CVP Field Trip to the Smithsonian Exhibit on American Democracy

The Campus Vote Project and the Fair Elections Legal Network teams visited the “American Democracy: A Great Leap of Faith” exhibit, a new addition to the Smithsonian’s National Museum of American History and we were all moved. The exhibit chronicles America’s transition from being under the rule of England to becoming an independent, democratic country, and showcases materials from various aspects of voting and elections, such as ballots, canvassing, and protests for the right to vote. There was also an interactive station asking visitors to select from a list of criteria concerning who should be able to vote and run for office. All citizens should be invested in and have access to voting and elections because our vote is our voice; it allows us to actively participate in the democratic process that shapes our country. The Smithsonian exhibit showed how our democracy has changed over the years and highlighted some of the struggles that got us to where we are today. Here are a few of the team’s thoughts. “There were little screens playing ads from back in the early days of TV that extended up onto the ceiling and into a “cloud” of noise and images with tons of different ads playing on so many more little screens. I thought it was a good visual representation of how “noisy” and crowded our political discourse is in the space of television advertisements.” -Jacob Conrack, FELN legal intern “The exhibit reminded me, though, that even the toughest barriers to voting rights are not insurmountable. If we keep fighting, we might one day actually land this Great Leap of Faith.” -Fahad...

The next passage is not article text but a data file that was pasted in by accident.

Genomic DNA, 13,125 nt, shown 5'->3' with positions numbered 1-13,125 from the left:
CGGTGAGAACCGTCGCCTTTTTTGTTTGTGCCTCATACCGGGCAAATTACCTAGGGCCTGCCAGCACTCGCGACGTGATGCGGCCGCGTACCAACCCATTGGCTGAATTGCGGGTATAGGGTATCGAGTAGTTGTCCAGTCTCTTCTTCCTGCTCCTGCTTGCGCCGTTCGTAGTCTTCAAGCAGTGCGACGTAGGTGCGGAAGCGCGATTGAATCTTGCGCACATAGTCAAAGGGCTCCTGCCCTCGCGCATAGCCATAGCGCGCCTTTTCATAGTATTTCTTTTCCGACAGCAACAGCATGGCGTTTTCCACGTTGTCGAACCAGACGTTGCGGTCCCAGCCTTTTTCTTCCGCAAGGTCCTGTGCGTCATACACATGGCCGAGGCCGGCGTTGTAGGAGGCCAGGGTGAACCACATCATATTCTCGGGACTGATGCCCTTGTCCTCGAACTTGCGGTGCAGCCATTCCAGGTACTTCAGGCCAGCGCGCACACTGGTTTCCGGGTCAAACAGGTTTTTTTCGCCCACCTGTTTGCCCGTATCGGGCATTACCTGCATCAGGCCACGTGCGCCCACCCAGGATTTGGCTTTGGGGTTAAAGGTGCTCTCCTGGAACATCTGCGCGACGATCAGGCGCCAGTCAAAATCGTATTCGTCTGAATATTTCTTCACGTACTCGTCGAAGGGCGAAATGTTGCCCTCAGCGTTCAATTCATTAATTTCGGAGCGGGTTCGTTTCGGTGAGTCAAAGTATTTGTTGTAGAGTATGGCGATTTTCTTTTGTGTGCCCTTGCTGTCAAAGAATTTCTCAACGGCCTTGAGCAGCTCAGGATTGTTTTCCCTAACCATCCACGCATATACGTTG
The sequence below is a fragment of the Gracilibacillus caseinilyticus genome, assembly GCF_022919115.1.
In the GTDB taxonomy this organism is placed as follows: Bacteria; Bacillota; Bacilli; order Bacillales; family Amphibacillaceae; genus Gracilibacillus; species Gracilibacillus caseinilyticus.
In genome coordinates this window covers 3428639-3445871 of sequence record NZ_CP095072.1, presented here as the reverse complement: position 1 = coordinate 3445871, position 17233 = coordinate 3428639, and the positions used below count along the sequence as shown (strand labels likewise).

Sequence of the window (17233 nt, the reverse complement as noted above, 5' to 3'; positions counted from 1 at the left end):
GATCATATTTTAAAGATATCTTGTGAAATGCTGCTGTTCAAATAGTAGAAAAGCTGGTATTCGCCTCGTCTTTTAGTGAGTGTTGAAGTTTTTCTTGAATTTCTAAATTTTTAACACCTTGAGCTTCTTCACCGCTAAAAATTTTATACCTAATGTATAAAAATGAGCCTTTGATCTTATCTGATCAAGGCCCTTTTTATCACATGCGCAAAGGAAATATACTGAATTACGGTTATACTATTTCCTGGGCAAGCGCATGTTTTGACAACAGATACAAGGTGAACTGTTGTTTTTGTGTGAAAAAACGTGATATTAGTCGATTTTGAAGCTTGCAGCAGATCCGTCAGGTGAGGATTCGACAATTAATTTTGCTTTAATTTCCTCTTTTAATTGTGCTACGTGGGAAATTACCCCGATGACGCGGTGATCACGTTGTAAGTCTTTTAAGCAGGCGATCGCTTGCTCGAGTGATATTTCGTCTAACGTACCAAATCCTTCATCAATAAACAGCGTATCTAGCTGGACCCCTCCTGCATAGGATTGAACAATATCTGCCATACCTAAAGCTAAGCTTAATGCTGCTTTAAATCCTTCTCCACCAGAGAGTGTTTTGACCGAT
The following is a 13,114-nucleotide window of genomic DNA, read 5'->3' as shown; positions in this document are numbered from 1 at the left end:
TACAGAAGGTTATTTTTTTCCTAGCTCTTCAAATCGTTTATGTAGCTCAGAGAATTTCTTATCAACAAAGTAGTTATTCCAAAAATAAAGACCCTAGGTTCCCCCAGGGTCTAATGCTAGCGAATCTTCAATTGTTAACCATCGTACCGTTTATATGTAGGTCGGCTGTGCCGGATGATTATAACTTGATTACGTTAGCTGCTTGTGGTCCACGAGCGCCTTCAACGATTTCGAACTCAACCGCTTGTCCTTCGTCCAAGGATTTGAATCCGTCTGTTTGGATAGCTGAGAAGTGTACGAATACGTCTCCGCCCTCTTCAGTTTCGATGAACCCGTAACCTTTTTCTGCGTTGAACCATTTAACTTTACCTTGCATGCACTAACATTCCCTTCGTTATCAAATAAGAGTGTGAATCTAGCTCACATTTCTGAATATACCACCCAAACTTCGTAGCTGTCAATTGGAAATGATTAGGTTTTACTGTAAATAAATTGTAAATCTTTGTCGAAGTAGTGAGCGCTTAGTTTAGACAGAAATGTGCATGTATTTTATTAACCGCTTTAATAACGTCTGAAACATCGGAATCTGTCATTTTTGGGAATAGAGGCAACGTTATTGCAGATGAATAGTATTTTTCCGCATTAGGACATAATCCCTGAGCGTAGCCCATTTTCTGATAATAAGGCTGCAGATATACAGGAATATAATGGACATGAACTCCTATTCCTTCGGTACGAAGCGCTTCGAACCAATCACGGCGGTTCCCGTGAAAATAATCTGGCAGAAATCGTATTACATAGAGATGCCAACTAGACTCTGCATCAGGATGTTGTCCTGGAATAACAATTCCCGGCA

The Partisanship of the Commission on Election Integrity

by Ta’Lisa Turner-Pitts, CVP Intern   In light of his claim that three to five million illegal votes were cast in the 2016 presidential election, President Trump created the Presidential Advisory Commission on Election Integrity (PACEI) to investigate. However, widespread voter fraud is largely nonexistent. According to The Truth About Voter Fraud, a report from the Brennan Center for Justice, most supposed incidents of voter fraud are traceable to other sources such as clerical errors and actual rates of voter fraud run between 0.0003% and 0.0025% of ballots cast. Therein lies the first problem with PACEI; research shows voter fraud is not a widespread problem, but the PACEI has a predetermined goal to find millions of fraudulent votes. Why? Claims of voter fraud have been used to support voter suppression tactics and regulations such as strict voter ID laws, the restriction of voter registration drives, purging voter rolls, and reductions to early voting options. The commission is co-chaired by Vice President Mike Pence and Kansas Secretary of State Kris Kobach, two Republicans who have a lot at stake. Both are planning on running for major offices in the near future; VP Pence likely on the ticket with Pres. Trump for reelection in 2020 and Kobach has already launched his campaign for Governor of Kansas in 2018. Three previous federal elections commissions were each c o-chaired by a Democrat and a Republican who would not be running for office after their term on their commission. In total, there are 12 members on PACEI, seven Republicans and five Democrats. Therein lies a second problem with this commission; there is not equal...